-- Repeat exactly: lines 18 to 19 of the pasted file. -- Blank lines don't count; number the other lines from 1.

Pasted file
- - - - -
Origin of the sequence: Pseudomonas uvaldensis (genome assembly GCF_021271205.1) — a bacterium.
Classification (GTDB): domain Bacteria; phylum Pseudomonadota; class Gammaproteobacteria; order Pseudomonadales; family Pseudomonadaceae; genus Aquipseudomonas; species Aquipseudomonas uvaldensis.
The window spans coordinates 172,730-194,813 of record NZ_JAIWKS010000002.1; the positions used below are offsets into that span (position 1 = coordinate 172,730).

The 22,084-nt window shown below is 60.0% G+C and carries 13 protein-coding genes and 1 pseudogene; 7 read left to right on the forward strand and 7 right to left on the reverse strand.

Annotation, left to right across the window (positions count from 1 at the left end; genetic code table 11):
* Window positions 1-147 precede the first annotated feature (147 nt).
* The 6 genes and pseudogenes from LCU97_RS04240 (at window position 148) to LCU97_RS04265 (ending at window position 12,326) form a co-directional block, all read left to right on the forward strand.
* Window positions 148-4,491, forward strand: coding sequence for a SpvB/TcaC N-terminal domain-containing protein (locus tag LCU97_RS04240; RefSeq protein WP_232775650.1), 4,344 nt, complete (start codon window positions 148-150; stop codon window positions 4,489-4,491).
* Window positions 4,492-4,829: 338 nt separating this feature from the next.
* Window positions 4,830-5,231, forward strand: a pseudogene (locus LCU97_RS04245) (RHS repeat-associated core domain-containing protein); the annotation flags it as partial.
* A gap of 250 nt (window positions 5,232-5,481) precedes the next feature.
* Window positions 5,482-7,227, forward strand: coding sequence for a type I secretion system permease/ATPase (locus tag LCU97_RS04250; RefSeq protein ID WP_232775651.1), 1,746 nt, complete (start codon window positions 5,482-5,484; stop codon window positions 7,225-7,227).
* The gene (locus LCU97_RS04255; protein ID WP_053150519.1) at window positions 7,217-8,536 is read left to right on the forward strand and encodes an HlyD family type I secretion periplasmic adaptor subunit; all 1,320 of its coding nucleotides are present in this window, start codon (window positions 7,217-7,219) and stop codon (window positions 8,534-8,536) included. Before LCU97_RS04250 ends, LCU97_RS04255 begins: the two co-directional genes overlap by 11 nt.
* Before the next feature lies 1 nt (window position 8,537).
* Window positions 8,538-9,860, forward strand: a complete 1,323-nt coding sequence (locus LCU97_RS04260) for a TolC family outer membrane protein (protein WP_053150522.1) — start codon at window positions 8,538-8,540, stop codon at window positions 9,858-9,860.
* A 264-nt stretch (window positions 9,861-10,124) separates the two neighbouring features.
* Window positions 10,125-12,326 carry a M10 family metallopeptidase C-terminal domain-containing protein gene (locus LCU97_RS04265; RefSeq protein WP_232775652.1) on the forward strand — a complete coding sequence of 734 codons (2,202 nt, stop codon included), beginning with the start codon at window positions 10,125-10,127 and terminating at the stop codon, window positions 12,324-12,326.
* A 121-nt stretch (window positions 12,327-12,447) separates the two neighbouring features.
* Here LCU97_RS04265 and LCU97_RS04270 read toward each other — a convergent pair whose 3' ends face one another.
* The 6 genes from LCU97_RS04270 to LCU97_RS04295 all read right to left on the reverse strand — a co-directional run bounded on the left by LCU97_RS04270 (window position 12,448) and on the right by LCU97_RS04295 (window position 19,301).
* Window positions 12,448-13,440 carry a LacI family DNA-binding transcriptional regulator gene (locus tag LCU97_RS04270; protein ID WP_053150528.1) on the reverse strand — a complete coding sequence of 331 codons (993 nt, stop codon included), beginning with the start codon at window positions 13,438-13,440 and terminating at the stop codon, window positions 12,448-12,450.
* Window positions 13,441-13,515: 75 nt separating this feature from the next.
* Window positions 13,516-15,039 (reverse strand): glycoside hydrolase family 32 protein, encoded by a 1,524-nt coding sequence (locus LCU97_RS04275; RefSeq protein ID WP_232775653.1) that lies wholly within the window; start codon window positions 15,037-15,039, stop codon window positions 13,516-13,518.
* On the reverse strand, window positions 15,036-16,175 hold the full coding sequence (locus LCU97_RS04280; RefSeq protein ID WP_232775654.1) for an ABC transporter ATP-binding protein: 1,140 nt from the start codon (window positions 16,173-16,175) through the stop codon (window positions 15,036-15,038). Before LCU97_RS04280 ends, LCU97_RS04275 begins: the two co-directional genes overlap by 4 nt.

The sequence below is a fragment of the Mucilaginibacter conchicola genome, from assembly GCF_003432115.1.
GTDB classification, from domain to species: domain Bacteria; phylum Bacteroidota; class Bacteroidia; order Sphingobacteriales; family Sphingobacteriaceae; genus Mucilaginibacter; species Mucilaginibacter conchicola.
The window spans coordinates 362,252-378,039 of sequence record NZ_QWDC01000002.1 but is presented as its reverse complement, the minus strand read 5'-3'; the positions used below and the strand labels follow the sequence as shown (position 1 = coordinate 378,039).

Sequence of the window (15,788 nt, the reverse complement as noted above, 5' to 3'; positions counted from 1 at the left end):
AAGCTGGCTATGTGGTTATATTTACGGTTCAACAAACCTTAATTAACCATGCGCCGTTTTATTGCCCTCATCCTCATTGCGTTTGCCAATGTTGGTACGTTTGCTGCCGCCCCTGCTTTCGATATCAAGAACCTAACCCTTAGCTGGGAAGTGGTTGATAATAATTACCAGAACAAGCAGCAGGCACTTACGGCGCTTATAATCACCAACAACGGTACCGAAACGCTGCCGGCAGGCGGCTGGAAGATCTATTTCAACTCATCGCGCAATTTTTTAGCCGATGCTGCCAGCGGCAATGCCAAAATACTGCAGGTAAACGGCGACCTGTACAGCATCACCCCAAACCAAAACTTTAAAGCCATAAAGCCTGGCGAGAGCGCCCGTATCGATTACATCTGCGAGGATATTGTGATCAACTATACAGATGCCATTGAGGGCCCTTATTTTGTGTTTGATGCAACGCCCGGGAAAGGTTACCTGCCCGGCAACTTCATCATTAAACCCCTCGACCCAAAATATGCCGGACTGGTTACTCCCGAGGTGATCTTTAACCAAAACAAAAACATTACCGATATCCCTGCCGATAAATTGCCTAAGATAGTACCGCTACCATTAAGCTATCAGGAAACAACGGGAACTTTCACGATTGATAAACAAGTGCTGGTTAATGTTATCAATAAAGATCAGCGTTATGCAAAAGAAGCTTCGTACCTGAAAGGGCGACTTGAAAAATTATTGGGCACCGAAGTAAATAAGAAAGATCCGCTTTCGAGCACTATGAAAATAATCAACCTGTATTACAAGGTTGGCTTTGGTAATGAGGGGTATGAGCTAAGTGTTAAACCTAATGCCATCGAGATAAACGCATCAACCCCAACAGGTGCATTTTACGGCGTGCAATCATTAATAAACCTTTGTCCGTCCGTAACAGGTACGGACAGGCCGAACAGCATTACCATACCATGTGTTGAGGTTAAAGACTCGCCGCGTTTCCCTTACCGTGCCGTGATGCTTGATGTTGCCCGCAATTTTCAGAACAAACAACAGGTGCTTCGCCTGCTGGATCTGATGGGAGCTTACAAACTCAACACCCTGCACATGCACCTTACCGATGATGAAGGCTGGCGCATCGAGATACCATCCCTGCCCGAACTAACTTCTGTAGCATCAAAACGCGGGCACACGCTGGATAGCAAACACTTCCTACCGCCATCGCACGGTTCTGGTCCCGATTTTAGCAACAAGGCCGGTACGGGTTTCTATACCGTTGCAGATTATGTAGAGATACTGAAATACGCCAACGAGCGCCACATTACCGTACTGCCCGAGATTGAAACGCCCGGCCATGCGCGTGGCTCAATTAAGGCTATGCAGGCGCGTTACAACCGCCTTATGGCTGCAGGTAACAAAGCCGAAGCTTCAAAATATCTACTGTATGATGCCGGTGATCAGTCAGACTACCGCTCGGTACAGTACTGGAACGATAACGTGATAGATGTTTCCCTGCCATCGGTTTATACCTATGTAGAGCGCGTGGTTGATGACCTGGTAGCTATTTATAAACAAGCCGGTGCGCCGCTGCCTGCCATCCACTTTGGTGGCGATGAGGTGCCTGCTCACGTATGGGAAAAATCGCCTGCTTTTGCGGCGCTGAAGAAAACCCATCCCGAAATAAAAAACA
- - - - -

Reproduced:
* A 121-nt stretch (window positions 12,327-12,447) separates the two neighbouring features.
* Here LCU97_RS04265 and LCU97_RS04270 read toward each other — a convergent pair whose 3' ends face one another.